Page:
Katherine Markham and David Markham
Without question, meeting planners are highly regarded by enthusiastic hotel sales executives who pursue group business. Yet when it comes to inquiries from planners, responses are often lackluster.
The issue of request-for-proposal response was an intense topic of discussion at the April Advisory Council Meeting for ConventionPlanit.com, an online search engine for meeting destinations and hotels.
Why Hotels Don't Respond to RFPs
Why don't properties respond promptly to meeting planner RFPs? Here are some common reasons:
- Hotel sales executives are often inundated with inquiries that need to be qualified, and it is a time-consuming process.
- Histories regarding an organization's previous meetings, or information required in the RFP, are incomplete, complicating the process of verifying room-block and meeting-space requirements.
- The hotel is waiting for an answer from a better piece of business before getting back to the planner. For example, a first-time meeting for which the room block is not prepaid may be trumped by a group with solid evidence of room-block consumption. Meeting space may be tentatively held by a previous group, and the salesperson is waiting for clearance before responding. Or there might be an overage in rooms required on a particular night.
- Some online lead-distribution channels still need someone to log in and qualify the lead. When internal approval of rates is required, delays can occur.
- Events with no room block are redirected to the catering/events department, which can extend response times.
What Planners Can Do
Here are some steps planners can take to improve response time to RFPs:
- Ensure that all information that a property will need is included — preferred dates, number of rooms, number of attendees, overall meeting requirements, verified room block history, etc.
- Do some homework and narrow your search to a short list of qualified properties. Avoid looking as if you are fishing around for rates.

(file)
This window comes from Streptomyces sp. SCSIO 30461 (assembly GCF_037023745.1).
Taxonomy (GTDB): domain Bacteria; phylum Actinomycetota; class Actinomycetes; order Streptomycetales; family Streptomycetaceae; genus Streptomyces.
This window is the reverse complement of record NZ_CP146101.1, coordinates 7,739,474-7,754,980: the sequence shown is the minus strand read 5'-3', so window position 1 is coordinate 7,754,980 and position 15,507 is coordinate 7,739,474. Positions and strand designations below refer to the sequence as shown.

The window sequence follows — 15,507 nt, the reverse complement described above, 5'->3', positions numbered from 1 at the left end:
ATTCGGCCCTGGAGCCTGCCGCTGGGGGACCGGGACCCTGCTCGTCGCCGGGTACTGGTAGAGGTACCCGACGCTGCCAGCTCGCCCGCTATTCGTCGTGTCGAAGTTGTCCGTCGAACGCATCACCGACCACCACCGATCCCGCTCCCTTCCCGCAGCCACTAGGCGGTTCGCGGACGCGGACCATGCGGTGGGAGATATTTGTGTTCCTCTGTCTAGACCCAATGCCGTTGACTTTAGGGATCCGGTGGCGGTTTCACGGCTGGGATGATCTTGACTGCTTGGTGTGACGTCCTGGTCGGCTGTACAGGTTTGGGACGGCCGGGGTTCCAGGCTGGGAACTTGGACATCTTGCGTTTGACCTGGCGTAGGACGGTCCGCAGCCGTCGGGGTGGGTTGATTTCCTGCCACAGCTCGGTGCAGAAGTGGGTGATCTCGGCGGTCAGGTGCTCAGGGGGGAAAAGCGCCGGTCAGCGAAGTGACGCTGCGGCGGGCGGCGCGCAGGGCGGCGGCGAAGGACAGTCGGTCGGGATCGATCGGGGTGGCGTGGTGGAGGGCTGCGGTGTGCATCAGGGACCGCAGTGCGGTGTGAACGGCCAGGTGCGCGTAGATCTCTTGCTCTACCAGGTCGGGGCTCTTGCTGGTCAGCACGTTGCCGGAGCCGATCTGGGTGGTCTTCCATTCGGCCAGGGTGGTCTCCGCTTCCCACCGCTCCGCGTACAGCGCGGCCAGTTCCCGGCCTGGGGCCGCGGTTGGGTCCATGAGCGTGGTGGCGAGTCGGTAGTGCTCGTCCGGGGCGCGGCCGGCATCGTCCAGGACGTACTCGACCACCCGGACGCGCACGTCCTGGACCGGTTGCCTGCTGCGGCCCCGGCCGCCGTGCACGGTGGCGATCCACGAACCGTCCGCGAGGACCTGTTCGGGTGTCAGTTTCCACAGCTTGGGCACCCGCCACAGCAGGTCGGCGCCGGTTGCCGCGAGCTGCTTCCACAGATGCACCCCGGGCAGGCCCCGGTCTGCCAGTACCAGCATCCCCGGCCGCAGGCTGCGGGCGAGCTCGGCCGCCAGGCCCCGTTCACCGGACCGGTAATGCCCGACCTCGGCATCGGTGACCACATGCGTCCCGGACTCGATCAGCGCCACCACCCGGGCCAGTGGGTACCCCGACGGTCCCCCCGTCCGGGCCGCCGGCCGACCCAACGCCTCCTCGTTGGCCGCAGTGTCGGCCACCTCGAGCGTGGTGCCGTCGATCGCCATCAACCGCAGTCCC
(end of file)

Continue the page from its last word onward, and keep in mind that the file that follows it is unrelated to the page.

- Create a deadline for the response and a realistic time frame for the decision.
- Indicate how the decision will be made, including the steps properties can anticipate in the process.
- Call the hotel sales department to ask about the status.
What to Look for in a Search Directory
Here are some tips to ensure that the online RFP process works:
- Make sure the search directory is applicable to your specific needs. Search channels often cater to specific markets, such as conventions, small meetings, group tours, or social events.
- Ask how properties are qualified to receive the RFP, how many properties receive it, and what follow-up is provided to ensure that properties respond. Online search directories that provide personalized follow-up will achieve more timely responses and higher response rates.
- Find out if RFP responses come directly back to the planner or are channeled through others first.
- Ask if there is a fee to submit RFPs and if any third party will receive a commission on the business if it is booked through the RFP process.
Katherine Markham, CHME, and David Markham are principals and co-founders of ConventionPlanit.com, a leading commission-free search directory for meeting professionals to find suitable meeting destinations, facilities, and service providers.